Jun 8, 2018
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I'm gearing up to retake the MCAT to repply to med school if I don't get off a waitlist this summer. I was able to score a 508 back in 2016 and used the Kaplan 7-subject review books, took a Kaplan online class, and about 7 practice FLs before that test.

I took a the Princeton Review free FL test as a diagnostic last week and got a 498, which is a bummer. My complete breakdown is CHEM/PHYS 122, CARS 125, BIO/BIOCH 123, and PSYCH/SOCIO 128. I would ideally like to score a 512 (128 in each section), but I would honestly be happy with at least a 510. I was planning on signing up for the MCAT on 8/17, which gives me about 10 weeks to study.

I would love to get any advice and tips about bringing up my score with only 10 weeks to study. Stories of encouragement are always helpful too!
 

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1.5 points a week is doable if you’re studying full time, and especially if you’ve had. A50i in the best. Princeton review exams are typically harder!
 
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Jun 26, 2018
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Doable? yes, but that really depends on you
 
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Jun 8, 2018
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1.5 it’s a week is doable if you’re studying full time, and especially if you’ve had. A50i in the best. Princeton review exams are typically harder!
Sorry, did you mean to say that 10 weeks is doable if I'm studying full time, especially if I had a 508 in the past? I will be working 30 hours a week for the rest of June and possibly working 10-15 hours a week from July until the test day. I didn't realize that Princeton review exams were harder, but that makes me feel better. As far as future FL tests go, I'm planning on doing ones from Kaplan, NextStep, and the AAMC. If anyone has any guidance as to which order to do those in, that would help.
 
May 6, 2019
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I would be absolutely shocked if the third-party "diagnostic tests" aren't actually harder. They want you to think you need help so you'll buy their course. Forgive me for being a cynic... I made a pretty crappy score on a Kaplan practice test, but made a pretty good score on an AAMC practice test after only 2 weeks of study, so I don't think the Kaplan test was accurate.
 
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@mirandalola I would honestly rather have the practice FLs be harder than the real thing, but it's good to know that the AAMC practice tests are probably more consistent with the actual test. I would rather be "surprised" with a higher MCAT score than one that's lower than I would have predicted.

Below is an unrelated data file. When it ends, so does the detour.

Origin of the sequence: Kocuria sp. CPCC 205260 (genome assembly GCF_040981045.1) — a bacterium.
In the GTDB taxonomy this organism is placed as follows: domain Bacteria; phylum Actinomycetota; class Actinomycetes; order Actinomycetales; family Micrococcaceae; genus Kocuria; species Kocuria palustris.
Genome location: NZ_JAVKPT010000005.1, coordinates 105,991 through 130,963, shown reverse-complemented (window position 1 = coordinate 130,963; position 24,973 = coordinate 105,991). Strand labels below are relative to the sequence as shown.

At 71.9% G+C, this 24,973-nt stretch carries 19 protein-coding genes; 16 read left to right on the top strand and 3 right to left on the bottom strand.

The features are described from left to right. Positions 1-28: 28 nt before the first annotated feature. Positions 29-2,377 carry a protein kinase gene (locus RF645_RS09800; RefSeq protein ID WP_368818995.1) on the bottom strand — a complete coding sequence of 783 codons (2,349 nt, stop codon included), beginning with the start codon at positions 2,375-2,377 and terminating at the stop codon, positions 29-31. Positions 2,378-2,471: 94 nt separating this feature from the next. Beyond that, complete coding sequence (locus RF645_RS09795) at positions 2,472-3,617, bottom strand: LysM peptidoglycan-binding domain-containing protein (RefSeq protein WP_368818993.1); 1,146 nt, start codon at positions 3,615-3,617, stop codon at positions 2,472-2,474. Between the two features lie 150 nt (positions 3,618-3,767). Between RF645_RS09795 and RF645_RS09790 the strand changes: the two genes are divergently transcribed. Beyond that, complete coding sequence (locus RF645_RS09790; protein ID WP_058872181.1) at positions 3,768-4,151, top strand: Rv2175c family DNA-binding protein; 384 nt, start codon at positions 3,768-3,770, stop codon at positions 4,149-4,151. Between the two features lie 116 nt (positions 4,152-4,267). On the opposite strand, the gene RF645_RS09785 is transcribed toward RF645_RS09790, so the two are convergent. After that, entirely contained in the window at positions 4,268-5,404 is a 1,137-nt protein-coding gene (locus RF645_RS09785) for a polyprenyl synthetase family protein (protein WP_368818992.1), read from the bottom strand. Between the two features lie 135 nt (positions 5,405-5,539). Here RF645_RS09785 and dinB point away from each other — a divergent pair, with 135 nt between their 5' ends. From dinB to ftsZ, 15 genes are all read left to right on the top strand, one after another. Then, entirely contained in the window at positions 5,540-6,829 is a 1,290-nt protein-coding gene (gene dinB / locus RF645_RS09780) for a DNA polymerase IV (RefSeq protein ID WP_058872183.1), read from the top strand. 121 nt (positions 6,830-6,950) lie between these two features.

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Aug 10, 2017
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@mirandalola I would honestly rather have the practice FLs be harder than the real thing, but it's good to know that the AAMC practice tests are probably more consistent with the actual test. I would rather be "surprised" with a higher MCAT score than one that's lower than I would have predicted.
It’s not that they are necessarily harder, but they are graded more harshly. One of the Kaplan FLs I took I missed 6 questions in one section and got a 128.

Third party FLs are good for content and timing, but are not very accurate to predict your score (no matter what people from those companies say).

How much studying have you already done? I worked full time while studying for the MCAT, but I also studied for 9 months. To do really well on the test I would recommend 500-700 hours of studying.
 
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Jun 8, 2018
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It’s not that they are necessarily harder, but they are graded more harshly. One of the Kaplan FLs I took I missed 6 questions in one section and got a 128.

Third party FLs are good for content and timing, but are not very accurate to predict your score (no matter what people from those companies say).

How much studying have you already done? I worked full time while studying for the MCAT, but I also studied for 9 months. To do really well on the test I would recommend 500-700 hours of studying.

When I first studied for the MCAT in 2016, I'm 99% sure I only used Kaplan FLs to practice. This time I'd definitely want to mix it up w/ FLs from different testing companies and use the AAMC FLs closer to the actual test date.

Re: the number of hours, I've heard its recommended to study for around 300 hours for the MCAT, but this is definitely situational. I've only studied for ~15 hours so far.
 
Aug 10, 2017
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Re: the number of hours, I've heard its recommended to study for around 300 hours for the MCAT, but this is definitely situational. I've only studied for ~15 hours so far.
The general rule of thumb I have found is ~50 hours per point increase. I studied for 700 hours and improved from a 500 to a 516
 
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